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19.8: Enzyme Regulation - Inhibition

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    Learning Objectives
    • Explain what an enzyme inhibitor is.
    • Distinguish between reversible and irreversible inhibitors.
    • Distinguish between competitive, noncompetitive, and uncompetitive inhibitors.

    Previously, we noted that enzymes can be inactivated at high temperatures and by changes in pH. These are nonspecific factors that would inactivate any enzyme. The activity of enzymes can also be regulated by more specific inhibitors that slow or stop catalysis. Enzyme inhibition can either be reversible or irreversible. In reversible inhibition, the inhibitor can bind (usually non-covalently) and dissociate, allowing enzyme activity to return back to its original, uninhibited level. Irreversible inhibitors bind to the enzyme permanently and thus permanently inhibit enzyme activity.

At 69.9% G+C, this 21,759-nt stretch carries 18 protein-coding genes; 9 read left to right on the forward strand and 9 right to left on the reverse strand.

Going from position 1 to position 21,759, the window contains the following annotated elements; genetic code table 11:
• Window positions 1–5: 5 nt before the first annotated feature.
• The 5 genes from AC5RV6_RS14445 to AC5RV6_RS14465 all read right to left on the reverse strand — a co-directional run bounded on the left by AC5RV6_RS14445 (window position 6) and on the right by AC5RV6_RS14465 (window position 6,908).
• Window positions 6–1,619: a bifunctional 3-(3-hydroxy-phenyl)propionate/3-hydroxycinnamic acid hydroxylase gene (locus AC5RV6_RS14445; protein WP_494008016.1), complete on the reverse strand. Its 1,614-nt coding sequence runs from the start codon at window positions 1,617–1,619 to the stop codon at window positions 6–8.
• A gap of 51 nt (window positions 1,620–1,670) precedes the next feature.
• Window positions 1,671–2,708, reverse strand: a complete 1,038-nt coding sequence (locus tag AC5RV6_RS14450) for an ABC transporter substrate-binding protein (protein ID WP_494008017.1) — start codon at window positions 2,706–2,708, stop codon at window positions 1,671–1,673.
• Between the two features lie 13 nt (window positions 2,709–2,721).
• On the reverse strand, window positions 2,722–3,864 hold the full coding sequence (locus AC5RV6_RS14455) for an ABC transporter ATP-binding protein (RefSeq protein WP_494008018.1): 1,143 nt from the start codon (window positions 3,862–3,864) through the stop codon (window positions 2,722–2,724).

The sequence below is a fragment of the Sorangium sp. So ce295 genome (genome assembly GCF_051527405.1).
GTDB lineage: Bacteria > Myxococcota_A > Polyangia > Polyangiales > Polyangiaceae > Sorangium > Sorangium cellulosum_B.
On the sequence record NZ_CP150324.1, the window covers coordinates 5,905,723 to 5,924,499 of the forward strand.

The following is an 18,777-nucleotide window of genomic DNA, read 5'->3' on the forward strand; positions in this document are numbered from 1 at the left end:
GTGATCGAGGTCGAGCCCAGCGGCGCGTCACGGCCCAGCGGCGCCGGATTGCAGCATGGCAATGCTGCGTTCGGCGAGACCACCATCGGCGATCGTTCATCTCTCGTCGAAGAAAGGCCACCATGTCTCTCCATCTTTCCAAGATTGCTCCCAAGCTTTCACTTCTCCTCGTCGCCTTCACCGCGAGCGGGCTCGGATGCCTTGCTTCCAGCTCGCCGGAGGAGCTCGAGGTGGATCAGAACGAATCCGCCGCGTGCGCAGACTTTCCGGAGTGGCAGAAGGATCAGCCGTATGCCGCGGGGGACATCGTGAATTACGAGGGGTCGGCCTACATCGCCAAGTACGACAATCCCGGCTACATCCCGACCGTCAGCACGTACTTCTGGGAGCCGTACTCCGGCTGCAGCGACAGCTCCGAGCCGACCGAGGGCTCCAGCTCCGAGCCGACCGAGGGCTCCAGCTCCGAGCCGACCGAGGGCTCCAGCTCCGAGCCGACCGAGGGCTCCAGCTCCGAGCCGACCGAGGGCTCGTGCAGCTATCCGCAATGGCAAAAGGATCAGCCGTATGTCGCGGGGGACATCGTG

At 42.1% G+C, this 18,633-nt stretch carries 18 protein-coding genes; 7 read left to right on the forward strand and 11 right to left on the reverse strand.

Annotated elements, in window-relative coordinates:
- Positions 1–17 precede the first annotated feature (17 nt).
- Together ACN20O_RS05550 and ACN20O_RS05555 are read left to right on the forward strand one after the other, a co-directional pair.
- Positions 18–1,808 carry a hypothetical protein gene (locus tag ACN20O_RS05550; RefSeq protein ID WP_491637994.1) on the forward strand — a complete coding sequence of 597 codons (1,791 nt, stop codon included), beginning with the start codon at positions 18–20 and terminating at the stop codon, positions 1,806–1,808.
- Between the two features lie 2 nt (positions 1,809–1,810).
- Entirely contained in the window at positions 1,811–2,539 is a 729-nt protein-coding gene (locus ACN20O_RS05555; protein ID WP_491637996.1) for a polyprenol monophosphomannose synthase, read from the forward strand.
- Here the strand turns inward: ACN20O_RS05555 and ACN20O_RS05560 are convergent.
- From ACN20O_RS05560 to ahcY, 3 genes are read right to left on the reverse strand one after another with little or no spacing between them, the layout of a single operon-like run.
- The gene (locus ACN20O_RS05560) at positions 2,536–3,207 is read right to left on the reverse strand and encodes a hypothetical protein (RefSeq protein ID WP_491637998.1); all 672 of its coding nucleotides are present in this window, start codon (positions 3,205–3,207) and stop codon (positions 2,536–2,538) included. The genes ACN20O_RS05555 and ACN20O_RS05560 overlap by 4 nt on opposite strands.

Reversible Inhibition

    Reversible enzyme inhibition can be competitive, noncompetitive, or uncompetitive, depending on where the inhibitor binds to the enzyme, substrate, or enzyme-substrate complex.

    Competitive inhibition is when an inhibitor reversibly binds to an enzyme at the enzyme active site; competing with the substrate for binding. A competitive inhibitor must be a molecule that is structurally similar to the substrate molecule, allowing it to interact with the enzyme active site through similar non-covalent interactions, but it does not, or cannot, undergo the same chemical reaction. When the inhibitor is bound to the active site, it blocks the correct substrate from binding and catalysis from occurring. However, as a reversible inhibitor, it can disassociate from the enzyme eventually allowing for the correct substrate to bind and the catalysis to occur. Because the inhibitor and substrate are in competition for the same active site, inhibition is concentration-dependent. As shown in the below plot of rate of reaction vs. substrate concentration (Figure \(\PageIndex{1}\)), the competitive inhibitor slows the rate of reaction, but at higher substrate concentrations, the normal maximum rate can be reached.

    Figure_06_05_04 OpenSTAX Biol inhibition.jpg